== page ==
Wednesday, October 16, 2013
A look at the current real estate market; provided by RE/MAX ALLIANCE
Economics seem to rule the roost these days. As such, there always appears to be some degree of drama attached to them. Economics are the core issue when it comes to mortgage interest rates fluctuating up and down, the stock market typifying a roller coaster or the government shutting down because the political parties can’t agree on what to do.
Buying and selling real estate is an economic decision. If a seller decides to sell their home, what is the economic impact to them? What are the economic options left if they do sell? For a buyer, deciding what to buy is based to a great degree on their economic situation. How much can they afford? What is the economic bearing on their financial state?
The 2013 Boulder Valley housing market has been a year characterized by economics. On average, home values have increased across the area in most price ranges. Mortgage interest rates have vacillated between 3.5% and 4.5%, still residing at near historic levels. Buyers have outnumbered sellers, with available resale inventory struggling to keep pace with demand and new home construction continuing to be a viable part of the overall market. The economic scene across the Boulder Valley has shifted noticeably over the past nearly two years from the previous seven years when bank foreclosures and short sales, and depreciating property values were more the norm.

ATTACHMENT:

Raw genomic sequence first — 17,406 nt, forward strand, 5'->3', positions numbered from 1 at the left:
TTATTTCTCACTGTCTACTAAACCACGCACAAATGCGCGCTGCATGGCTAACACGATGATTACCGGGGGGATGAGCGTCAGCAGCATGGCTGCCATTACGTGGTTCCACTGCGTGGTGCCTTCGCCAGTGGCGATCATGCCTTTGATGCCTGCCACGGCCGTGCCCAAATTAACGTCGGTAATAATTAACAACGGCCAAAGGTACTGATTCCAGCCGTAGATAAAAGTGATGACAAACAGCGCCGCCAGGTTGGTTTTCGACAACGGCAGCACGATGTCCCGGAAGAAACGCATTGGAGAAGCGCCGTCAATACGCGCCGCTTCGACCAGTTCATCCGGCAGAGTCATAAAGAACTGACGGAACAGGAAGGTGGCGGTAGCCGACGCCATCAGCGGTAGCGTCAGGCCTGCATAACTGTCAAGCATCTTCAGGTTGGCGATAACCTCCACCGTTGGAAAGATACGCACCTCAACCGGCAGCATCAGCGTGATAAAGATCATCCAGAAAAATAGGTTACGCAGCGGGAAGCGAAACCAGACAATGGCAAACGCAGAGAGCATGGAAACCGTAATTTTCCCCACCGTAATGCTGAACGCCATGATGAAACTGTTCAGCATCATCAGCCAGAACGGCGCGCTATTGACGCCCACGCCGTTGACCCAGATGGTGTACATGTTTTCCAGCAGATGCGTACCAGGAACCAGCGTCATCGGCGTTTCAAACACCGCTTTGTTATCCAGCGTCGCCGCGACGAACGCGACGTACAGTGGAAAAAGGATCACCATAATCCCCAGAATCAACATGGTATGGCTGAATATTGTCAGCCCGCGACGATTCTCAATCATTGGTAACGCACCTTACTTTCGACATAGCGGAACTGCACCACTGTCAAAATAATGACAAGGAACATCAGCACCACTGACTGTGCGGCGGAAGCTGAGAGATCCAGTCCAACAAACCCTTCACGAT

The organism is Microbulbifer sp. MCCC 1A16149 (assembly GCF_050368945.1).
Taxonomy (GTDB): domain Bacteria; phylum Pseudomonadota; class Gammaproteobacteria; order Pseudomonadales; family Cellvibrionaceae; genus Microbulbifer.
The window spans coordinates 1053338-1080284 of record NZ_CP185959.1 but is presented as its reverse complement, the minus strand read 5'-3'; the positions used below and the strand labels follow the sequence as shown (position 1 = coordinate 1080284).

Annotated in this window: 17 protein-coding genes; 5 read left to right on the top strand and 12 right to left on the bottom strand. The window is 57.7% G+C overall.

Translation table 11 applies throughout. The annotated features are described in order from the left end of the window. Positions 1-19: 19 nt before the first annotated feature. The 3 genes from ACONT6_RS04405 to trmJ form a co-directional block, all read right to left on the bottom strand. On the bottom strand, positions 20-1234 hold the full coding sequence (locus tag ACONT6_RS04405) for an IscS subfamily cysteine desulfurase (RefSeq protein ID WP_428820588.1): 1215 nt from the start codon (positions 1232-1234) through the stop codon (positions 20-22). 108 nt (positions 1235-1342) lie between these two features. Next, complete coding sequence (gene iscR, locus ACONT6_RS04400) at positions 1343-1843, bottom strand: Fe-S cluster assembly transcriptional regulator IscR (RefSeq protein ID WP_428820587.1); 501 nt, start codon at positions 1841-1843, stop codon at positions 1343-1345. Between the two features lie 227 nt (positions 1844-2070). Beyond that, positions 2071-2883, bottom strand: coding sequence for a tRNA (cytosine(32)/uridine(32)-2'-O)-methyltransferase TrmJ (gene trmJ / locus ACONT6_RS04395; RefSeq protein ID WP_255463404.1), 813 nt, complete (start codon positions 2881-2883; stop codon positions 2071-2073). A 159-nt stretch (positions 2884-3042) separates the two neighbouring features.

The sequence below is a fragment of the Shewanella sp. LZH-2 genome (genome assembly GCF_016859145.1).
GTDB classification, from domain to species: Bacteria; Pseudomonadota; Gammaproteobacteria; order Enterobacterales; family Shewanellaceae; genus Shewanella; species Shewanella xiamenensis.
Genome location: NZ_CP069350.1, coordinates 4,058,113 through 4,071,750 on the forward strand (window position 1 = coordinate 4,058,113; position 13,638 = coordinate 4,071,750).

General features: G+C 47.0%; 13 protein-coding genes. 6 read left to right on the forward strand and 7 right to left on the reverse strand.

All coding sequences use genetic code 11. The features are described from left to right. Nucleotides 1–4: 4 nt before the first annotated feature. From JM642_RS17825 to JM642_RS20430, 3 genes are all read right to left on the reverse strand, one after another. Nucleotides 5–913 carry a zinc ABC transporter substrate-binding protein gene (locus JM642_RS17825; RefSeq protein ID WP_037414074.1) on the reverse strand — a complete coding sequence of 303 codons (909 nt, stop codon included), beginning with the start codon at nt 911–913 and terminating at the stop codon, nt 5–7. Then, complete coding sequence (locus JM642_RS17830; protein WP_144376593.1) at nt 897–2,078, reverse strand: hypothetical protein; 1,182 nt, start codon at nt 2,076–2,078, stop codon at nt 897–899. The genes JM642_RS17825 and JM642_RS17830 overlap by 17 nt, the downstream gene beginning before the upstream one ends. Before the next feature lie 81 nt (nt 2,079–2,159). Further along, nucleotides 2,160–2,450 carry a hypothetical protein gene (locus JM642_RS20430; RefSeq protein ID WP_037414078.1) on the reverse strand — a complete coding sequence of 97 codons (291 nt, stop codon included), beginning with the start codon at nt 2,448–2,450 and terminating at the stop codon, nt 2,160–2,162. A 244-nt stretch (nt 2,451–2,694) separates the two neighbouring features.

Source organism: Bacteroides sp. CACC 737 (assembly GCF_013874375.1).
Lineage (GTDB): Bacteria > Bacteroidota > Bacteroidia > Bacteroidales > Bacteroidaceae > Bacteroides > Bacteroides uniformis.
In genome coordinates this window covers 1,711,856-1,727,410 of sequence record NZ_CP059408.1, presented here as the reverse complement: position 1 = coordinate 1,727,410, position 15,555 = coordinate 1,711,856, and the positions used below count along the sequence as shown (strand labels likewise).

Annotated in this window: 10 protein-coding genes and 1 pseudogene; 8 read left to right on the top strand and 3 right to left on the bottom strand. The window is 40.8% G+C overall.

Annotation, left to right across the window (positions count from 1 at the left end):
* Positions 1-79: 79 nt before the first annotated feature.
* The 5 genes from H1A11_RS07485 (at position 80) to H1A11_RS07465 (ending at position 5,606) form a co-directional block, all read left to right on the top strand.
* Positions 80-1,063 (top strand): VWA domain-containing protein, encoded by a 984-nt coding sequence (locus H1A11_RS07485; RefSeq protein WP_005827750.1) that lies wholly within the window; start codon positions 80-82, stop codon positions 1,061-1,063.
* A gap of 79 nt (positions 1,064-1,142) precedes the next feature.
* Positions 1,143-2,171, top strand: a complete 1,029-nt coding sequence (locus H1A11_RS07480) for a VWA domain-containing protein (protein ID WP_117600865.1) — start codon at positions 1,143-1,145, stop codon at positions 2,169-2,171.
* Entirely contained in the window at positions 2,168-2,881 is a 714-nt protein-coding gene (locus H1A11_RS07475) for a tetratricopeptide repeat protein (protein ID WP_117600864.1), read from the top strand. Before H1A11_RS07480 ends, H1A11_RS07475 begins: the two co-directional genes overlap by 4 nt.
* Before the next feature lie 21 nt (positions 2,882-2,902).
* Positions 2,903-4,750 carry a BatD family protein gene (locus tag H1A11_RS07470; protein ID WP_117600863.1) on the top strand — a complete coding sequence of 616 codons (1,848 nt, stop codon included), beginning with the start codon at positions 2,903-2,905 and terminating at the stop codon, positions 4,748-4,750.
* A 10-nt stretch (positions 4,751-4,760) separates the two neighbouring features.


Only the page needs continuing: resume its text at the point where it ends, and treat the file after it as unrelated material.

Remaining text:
Below is a brief overview of the activity level for single family homes in a number of the Boulder Valley areas through September/2013, courtesy of IRES, the Northern Colorado MLS.
Area Active Listings Solds Y.T.D. Absorption Rate
Boulder County 1118 2766 110 Days Larimer County 1999 4331 126 Days Weld County 1414 3148 122 Days
Boulder 351 844 113 Days
Erie 113 315 98 Days
Lafayette 75 257 80 Days
Longmont 370 1028 98 Days
Louisville 43 183 64 Days
Suburban Mountains 270 246 299 Days
Suburban Plains 239 464 140 Days
Superior 31 114 74 Days
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Community Totals: 1492 3451 118 Days
The Absorption Rate is the length of time it would take for the existing inventory to sell assuming the same rate of sales activity and no new inventory coming on the market.
In September/2012, Community Totals were 1774 (active listings), 3038 (sold listings) and 160 days (absorption rate). The Boulder Valley market has experienced a 16% decrease in active listings, 13.5% increase in sold listings, and 24% decrease in the Absorption Rate year over year.Look for the balance of 2013 and moving into 2014 to mirror what is happening now in the local housing market. Mortgage interest rates should reside in the 4%+ range, home sales and available inventory will normally trend down as fall turns to winter.